The Real Deal : Is Influencer Marketing losing its authenticity?

Posted by on January 13, 2017

Consumer behaviour, traditionally, is an sub-conscious or considered act encouraged to take place when influenced by a greater, more powerful and seemingly trusted voice. Where print publications and TV ads used to dictate the purchasing habits of targeted markets around the world, now influencer marketing is the go-to guide of what to buy, where to buy it and most importantly, when.

Online marketing through social and digital is nothing startlingly new, and brands have all but some, entered into this new territory swiftly turning away from their hesitation and resentment by embracing a new platform of communication. Now that brands, marketeers and agencies alike have got their grip on influencer marketing, it’s become a case of battle of the fittest, with big names and boutique individuals clambering to come out on top, amidst all this noise and traffic, are brands forgetting the one thing audiences really care about? The one thing in-fact that made influencer marketing the success it is. Is truth and authenticity now suddenly being compromised simply to boost figures and drive up numbers?

Eva Chen, former Lucky Magazine editor and now Instagram’s fashion community trail blazer, firmly believes that it should’t be a numbers game.”Brands should embrace the opportunities social media and digital marketing presents with creative, engaging and original content”. Something perhaps some brands and marketeers have begun to let slip in the bid to increase their ROI, so what’s more important? It seems that influencer marketing in a way is giving consumers what they want to see and hear in it’s truest most trusted form, but the constant pressure to monetise, big time, off the back of said content is proving difficult to balance. So is authenticity within influencer marketing being compromised?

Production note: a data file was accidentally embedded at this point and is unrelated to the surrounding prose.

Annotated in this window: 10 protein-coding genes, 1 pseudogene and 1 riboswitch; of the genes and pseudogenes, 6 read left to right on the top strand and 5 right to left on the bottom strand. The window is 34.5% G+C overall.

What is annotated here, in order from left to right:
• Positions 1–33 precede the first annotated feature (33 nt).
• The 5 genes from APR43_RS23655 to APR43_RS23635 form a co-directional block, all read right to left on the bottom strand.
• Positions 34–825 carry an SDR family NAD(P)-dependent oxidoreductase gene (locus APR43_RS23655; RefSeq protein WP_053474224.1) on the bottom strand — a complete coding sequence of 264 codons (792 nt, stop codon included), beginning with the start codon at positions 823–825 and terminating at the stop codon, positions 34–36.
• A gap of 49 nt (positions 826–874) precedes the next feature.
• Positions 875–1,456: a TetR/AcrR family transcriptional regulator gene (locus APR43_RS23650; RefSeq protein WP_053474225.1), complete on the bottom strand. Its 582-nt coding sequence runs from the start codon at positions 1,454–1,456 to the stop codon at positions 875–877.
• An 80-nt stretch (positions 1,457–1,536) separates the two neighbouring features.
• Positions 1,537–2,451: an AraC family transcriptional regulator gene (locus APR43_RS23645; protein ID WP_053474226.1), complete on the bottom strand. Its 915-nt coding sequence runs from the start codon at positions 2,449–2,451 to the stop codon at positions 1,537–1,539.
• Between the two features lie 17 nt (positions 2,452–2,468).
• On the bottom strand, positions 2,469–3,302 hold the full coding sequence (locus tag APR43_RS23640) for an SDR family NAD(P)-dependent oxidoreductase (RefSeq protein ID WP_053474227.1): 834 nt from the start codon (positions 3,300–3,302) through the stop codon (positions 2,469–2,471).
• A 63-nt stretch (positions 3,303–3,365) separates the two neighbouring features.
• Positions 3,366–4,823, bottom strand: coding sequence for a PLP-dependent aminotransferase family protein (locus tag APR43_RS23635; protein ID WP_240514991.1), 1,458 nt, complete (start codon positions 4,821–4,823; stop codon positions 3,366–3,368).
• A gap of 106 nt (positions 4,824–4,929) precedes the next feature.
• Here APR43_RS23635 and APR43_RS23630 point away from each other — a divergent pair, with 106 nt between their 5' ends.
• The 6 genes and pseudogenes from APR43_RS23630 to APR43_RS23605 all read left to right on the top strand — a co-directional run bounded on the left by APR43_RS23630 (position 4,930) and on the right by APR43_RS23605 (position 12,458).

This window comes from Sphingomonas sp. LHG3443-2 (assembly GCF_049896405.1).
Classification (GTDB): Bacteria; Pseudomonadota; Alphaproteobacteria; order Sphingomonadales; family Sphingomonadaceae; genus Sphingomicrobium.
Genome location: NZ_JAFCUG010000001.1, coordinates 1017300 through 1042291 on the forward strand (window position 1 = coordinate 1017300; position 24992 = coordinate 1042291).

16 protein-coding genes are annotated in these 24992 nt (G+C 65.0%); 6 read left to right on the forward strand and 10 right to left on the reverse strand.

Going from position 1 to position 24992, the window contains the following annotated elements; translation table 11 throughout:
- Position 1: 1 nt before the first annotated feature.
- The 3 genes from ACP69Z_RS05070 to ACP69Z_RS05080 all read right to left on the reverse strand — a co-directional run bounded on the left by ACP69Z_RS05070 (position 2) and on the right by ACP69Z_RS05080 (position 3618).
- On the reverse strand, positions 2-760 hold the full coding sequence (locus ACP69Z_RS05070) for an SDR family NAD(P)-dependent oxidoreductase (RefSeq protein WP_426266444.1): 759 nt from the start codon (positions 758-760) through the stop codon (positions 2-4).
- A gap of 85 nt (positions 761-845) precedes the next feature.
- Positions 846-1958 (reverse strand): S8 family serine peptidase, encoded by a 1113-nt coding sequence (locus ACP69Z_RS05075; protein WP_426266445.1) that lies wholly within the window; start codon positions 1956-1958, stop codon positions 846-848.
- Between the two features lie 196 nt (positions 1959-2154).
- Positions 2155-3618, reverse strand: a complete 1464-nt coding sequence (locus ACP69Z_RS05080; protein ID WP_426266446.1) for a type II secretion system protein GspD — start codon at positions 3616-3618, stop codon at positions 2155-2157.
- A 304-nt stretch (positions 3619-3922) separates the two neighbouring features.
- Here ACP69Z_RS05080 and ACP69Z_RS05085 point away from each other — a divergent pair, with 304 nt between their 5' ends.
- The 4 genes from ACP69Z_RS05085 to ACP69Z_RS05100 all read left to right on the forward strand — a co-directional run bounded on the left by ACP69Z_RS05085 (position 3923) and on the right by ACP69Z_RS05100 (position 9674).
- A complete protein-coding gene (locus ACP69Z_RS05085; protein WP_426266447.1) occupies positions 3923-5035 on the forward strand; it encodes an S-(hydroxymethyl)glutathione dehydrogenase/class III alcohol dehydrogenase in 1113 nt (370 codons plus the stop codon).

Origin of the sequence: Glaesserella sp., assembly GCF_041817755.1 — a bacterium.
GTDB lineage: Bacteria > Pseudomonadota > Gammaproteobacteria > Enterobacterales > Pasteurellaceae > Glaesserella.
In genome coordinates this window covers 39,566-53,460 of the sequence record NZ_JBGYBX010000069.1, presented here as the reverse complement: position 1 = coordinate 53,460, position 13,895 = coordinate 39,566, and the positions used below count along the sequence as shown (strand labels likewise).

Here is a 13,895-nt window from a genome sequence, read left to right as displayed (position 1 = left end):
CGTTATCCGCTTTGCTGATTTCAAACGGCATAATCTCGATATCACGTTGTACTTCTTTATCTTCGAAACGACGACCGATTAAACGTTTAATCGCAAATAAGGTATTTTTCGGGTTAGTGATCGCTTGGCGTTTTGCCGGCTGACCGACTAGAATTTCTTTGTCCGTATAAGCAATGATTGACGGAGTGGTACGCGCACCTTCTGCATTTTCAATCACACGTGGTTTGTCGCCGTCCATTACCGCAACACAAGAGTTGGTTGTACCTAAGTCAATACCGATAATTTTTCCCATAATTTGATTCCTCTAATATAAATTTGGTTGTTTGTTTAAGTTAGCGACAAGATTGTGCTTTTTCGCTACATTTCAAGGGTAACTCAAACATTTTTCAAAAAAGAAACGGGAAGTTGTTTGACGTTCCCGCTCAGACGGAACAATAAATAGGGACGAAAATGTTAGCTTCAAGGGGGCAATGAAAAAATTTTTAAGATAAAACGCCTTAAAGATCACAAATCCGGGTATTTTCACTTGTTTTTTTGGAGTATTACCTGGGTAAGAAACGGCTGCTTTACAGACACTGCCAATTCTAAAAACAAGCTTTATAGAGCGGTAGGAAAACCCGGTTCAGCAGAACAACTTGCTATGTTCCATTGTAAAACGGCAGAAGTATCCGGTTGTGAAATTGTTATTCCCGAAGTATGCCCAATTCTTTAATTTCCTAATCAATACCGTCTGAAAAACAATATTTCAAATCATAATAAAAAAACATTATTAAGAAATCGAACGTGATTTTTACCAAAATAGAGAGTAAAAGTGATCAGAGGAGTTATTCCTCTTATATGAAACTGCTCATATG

If we look back to the very start of the big influencer bang when brands were just getting to grips, the message and intent behind what was being shown to audiences and consumers was organic, new, original and at the time, relatively authentic and true. Now there are even new laws in place which states any influencer who has been gifted and or is being paid to promote a certain brand or product must specify so in the content, usually with a specific hashtag which states that said content is part of intentional advertisement.

So what does this mean for both brands and influencers? The blatancy and easy-to-spot feel to influencer marketing as it stands now within social shows no sign of slowing down despite this, with over 70% of Black Friday sales reported to be a result of the media voices of online marketing and non traditional advertising. Brands will do, and should do, what it takes to shift stock and push products, meaning it looks unlikely they will abandon the voices of modern media just yet, no matter how obvious it may seem.

As more influencers rise to the surface each day, the market will continue to fill and as a result will become increasingly competitive. Yet. This is isn’t to say that your favourite Instagram style star or You-tube personality is being disingenuous, it’s highly likely that they really DO love a new Marc Jacobs perfume and that they really DO recommend you buy the new Tory Burch bag. After all. lets not forget that blogging is a business, and these influential voices of today have worked to build their brands and amass a cult following. Much like any other job when talent is put to use, it comes with a price tag. Eventually, it will be down to the consumers what they choose to trust, influencers will have to ensure they don’t loose sight of their authentic streak, even if this is just a job.